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Kilmartin and Raimondo Announce Collaboration to Crack Down on Pension Fraud
Published on: Oct 4, 2010

Democrats Gina Raimondo, a candidate for General Treasurer, and Peter Kilmartin, a candidate for Attorney General, announced today their plan for inter-agency cooperation in cracking down on pension fraud and abuse when they are elected.

“Recent events on Wall Street, pension fraud prosecutions in other states and recent allegations of wrongdoing in Rhode Island demonstrate that we must be vigilant and aggressive to ensure the integrity of our pension system, especially during these difficult economic times. After all, every dollar saved in stopping pension abuse could be used for critical government services, which are currently being cut,” Raimondo said. “I look forward to working with the Attorney General in leading the charge against pension fraud in Rhode Island, when elected.”

Their inter-agency plan includes:

1.       Launching a joint pension fraud task force:  According to a recent GoLocalProv investigation, at least 25 firefighter disability pensions in Johnston are illegal and have helped to cause the town’s contributions to the pension fund to balloon from $1.6 million in 2000 to $3.5 million in 2007. To crack down on pension abuses like this and other fraudulent activity, Kilmartin and Raimondo propose to create a pension fraud task force, which would serve as a forum to share and mine data, as well as other information on suspicious or potentially fraudulent pension activities, and to coordinate investigative efforts. The task force would also involve the U.S. Attorney, the Auditor General, local and state police, city and town solicitors, as well as municipal pension and personnel boards. Working together, these officials will be in a much stronger position to ensure that taxpayers are not falling victim to pension fraud. As part of these efforts, the Attorney General will aggressively prosecute pension fraud occurring on a state or municipal level.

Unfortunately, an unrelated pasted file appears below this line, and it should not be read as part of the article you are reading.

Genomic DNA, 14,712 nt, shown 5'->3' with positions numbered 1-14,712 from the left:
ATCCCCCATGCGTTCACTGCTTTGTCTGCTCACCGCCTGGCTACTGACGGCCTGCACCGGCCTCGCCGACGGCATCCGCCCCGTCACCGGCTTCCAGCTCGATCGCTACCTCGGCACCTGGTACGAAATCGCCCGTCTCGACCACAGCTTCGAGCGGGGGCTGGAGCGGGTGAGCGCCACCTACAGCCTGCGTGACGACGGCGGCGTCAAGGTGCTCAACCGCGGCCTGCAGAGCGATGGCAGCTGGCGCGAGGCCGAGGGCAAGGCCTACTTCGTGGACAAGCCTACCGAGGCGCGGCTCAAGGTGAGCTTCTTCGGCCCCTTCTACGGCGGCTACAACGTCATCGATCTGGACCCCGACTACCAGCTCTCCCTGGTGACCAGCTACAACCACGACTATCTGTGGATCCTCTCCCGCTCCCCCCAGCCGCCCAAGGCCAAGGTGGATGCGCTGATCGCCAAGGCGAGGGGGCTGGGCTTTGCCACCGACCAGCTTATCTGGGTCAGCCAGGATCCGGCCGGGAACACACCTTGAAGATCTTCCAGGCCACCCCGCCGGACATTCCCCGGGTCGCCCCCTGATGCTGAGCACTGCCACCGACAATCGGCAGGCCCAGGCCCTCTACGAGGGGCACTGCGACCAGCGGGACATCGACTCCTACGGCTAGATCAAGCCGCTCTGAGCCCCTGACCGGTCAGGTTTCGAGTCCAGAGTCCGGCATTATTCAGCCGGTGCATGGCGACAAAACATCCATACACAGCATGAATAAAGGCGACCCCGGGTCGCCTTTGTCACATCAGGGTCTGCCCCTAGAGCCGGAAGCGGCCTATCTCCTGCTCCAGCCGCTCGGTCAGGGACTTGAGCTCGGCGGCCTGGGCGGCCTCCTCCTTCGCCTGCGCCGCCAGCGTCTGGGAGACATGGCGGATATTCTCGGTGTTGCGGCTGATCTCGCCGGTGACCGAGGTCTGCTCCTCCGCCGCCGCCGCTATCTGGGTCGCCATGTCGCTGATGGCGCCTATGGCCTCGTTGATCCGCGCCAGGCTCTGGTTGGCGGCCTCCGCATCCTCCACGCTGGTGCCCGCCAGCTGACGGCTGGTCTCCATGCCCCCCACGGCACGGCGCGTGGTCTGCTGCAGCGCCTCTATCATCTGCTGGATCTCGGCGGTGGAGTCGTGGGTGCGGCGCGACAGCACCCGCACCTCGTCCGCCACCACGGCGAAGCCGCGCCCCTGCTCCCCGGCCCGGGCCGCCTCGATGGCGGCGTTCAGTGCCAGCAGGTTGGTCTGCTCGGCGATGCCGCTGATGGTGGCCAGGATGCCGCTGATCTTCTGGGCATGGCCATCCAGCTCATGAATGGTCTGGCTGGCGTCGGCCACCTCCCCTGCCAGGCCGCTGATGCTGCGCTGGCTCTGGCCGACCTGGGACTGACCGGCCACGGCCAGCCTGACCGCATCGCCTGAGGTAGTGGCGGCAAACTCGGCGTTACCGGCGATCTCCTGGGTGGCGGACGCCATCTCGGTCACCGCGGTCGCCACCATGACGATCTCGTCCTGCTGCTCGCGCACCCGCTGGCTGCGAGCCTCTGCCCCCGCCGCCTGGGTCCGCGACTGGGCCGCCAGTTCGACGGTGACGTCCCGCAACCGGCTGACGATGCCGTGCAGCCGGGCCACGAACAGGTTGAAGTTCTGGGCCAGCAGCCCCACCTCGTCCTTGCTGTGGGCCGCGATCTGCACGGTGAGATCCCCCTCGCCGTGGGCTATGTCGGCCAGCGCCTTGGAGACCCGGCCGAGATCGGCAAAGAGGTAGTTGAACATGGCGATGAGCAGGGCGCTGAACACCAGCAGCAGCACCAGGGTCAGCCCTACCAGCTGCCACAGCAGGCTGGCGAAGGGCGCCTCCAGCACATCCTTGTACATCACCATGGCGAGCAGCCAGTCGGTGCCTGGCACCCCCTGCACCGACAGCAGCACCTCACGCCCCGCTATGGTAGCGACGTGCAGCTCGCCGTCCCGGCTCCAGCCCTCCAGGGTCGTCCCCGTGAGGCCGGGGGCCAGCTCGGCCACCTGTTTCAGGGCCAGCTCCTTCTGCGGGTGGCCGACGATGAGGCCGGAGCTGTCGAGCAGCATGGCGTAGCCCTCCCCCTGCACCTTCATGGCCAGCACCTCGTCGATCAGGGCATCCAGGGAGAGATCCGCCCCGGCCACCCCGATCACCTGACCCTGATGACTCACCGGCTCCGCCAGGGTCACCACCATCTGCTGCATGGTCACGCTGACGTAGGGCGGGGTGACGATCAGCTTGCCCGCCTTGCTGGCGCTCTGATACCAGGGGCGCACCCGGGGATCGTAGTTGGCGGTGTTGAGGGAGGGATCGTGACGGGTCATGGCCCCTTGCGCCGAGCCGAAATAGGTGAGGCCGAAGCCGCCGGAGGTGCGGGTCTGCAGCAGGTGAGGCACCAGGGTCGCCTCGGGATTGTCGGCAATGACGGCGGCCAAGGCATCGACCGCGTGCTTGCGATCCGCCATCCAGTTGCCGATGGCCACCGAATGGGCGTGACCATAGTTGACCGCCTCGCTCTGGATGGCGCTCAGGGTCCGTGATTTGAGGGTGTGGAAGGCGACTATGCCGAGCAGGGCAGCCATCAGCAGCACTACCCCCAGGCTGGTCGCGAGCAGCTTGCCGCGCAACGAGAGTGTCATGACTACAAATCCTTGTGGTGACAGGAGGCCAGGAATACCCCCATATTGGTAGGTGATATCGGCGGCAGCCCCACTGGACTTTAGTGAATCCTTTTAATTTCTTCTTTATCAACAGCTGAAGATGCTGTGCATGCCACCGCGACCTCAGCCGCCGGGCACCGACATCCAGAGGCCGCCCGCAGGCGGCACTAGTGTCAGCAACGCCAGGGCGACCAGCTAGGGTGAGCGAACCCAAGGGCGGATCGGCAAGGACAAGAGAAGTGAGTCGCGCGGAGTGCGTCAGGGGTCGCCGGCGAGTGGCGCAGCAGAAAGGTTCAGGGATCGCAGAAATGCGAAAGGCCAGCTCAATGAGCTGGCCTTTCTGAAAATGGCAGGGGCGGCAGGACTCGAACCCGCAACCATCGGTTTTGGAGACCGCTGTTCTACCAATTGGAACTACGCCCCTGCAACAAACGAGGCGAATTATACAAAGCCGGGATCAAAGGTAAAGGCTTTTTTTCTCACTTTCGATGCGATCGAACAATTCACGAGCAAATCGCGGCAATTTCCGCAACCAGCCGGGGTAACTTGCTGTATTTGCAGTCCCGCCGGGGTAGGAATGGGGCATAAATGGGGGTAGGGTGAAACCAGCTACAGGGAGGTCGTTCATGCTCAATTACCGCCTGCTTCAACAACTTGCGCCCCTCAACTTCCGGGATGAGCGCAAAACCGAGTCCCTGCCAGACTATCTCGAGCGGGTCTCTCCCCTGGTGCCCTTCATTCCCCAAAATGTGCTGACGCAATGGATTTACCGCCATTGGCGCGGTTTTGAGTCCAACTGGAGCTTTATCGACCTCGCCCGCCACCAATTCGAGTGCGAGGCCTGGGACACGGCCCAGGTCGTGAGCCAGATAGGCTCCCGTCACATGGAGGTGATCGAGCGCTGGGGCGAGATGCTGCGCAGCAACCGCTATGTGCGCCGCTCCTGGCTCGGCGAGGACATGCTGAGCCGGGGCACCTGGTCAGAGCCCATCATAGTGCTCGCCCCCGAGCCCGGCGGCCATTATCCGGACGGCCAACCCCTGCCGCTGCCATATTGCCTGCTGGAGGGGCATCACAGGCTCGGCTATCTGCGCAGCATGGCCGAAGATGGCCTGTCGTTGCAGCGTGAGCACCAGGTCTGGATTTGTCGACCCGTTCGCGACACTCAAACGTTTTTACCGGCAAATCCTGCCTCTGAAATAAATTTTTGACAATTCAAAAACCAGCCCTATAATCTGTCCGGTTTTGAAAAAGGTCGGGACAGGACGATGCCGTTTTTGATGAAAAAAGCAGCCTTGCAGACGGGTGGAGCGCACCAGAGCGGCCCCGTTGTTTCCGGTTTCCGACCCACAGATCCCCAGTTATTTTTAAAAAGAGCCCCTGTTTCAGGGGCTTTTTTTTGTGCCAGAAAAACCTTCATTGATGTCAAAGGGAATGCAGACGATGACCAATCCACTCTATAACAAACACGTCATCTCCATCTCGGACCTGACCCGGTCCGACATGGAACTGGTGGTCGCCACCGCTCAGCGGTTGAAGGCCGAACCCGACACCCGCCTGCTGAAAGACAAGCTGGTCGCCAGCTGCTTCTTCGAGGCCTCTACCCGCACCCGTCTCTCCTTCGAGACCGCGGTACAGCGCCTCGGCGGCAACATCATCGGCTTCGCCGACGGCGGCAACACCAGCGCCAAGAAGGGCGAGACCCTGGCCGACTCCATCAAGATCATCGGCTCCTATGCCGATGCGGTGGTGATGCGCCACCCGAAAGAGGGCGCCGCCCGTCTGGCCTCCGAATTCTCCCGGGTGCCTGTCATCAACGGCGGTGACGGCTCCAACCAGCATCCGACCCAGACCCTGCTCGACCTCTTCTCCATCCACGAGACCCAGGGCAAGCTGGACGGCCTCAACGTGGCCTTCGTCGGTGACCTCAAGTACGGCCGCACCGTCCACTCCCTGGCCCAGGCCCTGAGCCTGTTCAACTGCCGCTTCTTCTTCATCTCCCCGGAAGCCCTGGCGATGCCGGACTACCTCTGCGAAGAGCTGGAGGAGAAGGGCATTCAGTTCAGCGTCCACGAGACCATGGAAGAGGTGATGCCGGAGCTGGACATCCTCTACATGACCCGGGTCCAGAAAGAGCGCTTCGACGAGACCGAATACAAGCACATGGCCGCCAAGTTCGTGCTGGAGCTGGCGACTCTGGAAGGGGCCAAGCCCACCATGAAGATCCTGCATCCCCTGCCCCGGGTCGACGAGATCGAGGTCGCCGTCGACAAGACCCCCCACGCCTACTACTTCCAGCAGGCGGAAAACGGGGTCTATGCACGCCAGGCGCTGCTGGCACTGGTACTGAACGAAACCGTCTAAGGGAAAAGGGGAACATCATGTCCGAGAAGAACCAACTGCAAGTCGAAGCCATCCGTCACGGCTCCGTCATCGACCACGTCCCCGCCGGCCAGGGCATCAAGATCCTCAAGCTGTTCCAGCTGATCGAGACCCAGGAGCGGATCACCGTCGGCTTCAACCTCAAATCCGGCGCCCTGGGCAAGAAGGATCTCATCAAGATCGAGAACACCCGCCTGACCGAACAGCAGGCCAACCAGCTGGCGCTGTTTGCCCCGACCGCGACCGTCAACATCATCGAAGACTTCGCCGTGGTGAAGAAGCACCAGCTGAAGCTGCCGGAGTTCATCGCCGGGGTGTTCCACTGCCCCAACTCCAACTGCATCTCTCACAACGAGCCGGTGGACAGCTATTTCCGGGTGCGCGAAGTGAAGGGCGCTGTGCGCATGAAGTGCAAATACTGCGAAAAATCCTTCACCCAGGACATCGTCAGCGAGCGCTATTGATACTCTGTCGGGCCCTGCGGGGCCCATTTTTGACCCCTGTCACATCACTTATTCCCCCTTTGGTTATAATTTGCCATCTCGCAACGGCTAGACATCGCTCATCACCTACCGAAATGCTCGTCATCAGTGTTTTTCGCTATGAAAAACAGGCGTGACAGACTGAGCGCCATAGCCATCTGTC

2.       Ensuring a higher pension fund investment code of conduct:  The Providence Journal recently reported on alleged fraudulent activity regarding pension fund investments in West Warwick, which is now under federal investigation. The Securities and Exchange Commission recently passed “pay to play” regulations that prohibit investment firms that make campaign contributions from receiving investment mandates from public pension funds, and prohibit placement agents — individuals hired to secure investment business from investment funds — who make campaign contributions from soliciting such opportunities. Kilmartin and Raimondo will collaborate to ensure that this higher code of conduct, which is focused on ensuring transparency and accountability for investment firms that seek to attract investment in public pension funds, is followed by all members of state and municipal pension boards. They will make sure that such boards understand their obligations, as well as the legal consequences for failing to comply.

3.       Creating a whistleblower hotline:  As the administration of many retirement systems across Rhode Island remains paper based, with limited transparency, there are potentially more situations like that in Johnston across the state. To root out this kind of abusive activity requires improved information. Raimondo and Kilmartin propose to create an inter-agency whistleblower hotline that will allow concerned citizens of Rhode Island to confidentially report their suspicions of abuse. It would operate 24 hours a day, online and on the phone. 

 “Pension abuse and fraudulent activities are an affront to overburdened taxpayers and to all those who served and retired honorably. As Attorney General, I look forward to working with the General Treasurer and others to aggressively lead the charge against pension abuses and use the powers of the office to prosecute those that violate the public trust,” Kilmartin said.